Is the Ukraine conflict a Western European gas shortage risk?

There is a risk of a Western European gas shortage if Ukraine channels off deliveries for its own use following a cut-off of supplies from Russia, warns Josep Braml, a foreign affairs expert who works for the German Society for Foreign Policy based in Berlin.

Foreign policy refers to how one state deals with another state, i.e., the government’s plan of action in dealing with other nations.

Braml wrote in an article published in the latest issue of ifo Schnelldienst (in German):

“There is a danger that Kiev – as in 2006 – may believe that its European friends are duty-bound to show solidarity and lay claim to energy supplies destined for Europe should Russia cancel deliveries.”

Russia has exclusive bilateral agreements with European firms and could use its energy-based power to play European state and energy companies off against each other, Baml explains.

Europe’s diversification plans undermined

The author writes that Europe’s efforts at diversification (Nabucco) were undermined by the Kremlin’s pipeline plans (Blue Stream).

Western European gas shortage risk
One third of Russia natural gas destined for Europe goes through Ukraine.

Braml notes:

“In view of the interdependencies between Russia and Europe, the West threatening to hit the Russian regime where it hurts most by doing without oil and gas imports seems counterproductive.”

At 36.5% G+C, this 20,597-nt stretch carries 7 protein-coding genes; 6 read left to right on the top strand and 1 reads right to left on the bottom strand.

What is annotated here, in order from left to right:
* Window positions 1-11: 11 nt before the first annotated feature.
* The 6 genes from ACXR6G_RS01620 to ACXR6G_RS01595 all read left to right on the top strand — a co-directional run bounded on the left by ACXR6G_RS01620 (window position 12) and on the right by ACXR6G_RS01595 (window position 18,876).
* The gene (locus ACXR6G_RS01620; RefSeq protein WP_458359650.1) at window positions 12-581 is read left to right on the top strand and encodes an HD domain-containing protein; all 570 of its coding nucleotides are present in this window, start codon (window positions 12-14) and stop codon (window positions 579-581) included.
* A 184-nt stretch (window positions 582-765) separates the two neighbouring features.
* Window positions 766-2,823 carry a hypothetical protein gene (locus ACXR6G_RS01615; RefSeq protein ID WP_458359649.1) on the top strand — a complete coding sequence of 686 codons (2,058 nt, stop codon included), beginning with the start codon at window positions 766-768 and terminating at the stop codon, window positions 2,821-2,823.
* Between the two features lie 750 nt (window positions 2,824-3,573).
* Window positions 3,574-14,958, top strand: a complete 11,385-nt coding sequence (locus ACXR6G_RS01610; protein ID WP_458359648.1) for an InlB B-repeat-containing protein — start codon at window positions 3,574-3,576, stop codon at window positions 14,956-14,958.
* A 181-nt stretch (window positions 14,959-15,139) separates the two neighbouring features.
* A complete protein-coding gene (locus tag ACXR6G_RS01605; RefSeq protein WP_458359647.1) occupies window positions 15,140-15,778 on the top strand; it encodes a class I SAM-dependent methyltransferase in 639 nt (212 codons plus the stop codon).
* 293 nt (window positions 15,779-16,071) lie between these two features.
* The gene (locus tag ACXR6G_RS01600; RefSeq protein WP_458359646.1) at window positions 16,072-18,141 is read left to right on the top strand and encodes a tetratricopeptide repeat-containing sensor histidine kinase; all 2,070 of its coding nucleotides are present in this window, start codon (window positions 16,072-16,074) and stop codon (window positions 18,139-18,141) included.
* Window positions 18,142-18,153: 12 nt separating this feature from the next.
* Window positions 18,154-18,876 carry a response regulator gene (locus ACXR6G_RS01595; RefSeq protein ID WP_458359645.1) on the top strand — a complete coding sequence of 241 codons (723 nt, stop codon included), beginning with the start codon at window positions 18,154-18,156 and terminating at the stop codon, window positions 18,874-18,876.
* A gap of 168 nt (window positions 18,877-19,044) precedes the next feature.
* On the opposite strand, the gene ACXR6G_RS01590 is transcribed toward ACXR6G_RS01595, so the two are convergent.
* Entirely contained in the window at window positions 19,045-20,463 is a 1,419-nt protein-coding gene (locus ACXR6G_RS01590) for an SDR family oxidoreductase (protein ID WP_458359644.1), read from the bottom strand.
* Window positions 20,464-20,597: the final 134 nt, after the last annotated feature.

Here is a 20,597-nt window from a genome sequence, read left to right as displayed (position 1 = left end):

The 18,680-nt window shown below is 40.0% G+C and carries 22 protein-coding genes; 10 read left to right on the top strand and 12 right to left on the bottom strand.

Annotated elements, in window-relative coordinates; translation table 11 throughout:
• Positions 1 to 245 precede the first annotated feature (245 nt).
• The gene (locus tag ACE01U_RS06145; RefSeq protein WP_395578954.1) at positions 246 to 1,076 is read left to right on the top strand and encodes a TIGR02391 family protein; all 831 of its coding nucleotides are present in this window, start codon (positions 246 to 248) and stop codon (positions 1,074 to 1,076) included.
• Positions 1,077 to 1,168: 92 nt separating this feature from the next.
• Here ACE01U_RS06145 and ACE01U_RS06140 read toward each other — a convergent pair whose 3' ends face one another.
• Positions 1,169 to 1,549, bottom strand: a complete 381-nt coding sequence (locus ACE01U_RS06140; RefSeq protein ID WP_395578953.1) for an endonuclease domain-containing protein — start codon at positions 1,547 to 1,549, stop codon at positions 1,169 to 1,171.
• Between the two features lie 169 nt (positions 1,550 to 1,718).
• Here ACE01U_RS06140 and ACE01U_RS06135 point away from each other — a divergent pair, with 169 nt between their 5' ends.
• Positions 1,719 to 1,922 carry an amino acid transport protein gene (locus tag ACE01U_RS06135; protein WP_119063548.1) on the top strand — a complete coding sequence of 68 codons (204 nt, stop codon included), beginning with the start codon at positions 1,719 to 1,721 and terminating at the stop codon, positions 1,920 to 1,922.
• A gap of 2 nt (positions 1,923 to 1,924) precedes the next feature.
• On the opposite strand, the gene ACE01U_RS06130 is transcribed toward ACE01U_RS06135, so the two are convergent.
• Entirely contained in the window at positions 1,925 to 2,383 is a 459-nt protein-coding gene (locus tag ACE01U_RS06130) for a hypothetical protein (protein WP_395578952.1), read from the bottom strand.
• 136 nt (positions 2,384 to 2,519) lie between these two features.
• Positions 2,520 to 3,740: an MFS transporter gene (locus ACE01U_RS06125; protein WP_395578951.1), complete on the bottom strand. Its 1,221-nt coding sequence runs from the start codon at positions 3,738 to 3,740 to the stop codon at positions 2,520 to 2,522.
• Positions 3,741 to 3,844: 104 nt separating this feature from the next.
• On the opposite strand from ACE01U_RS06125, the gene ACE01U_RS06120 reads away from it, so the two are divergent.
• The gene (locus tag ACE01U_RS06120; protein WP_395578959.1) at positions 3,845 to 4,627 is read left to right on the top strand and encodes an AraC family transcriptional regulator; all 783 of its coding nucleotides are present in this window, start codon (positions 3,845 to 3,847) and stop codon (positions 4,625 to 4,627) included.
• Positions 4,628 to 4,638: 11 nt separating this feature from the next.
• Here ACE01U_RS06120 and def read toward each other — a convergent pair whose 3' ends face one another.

“That said, it is to be hoped that Europeans will use this crisis to lower their dependency on energy imports. Although longer-term efforts are required to achieve this goal, it is high time that a start was made.”

A Russia-China natural gas deal?

Russian leaders are negotiating with potential Asian customers in their quest to reduce their dependency on Europe for energy exports. Experts believe that Russian President Vladimir Putin is close to signing a natural gas deal with China ahead of his state visit to the country.

Russia earns approximately $100 million per day from the sale of gas to its European customers, equivalent to about 3% of the country’s output. If China and Russia do sign a deal, Russia’s position in the face of current and potentially growing economic sanctions from the West will be much stronger.

Braml says that Putin is currently well-advised not to alienate his country’s major customers.

Putin needs energy income to remain in control

Braml concludes:

“The stability of the Russian regime, whose social and economic policies leave much to be desired in the eyes of its citizens, depends heavily on revenues from energy exports.”

“Should the volumes of oil and gas, or the price that they command, fall notably, this would pose a serious threat to Putin’s autocratic rule. Russia’s leaders will therefore attempt to increase its customer base.”

In April, Standard and Poor’s downgraded Russia’s rating to BBB-, which is just above “junk” status.

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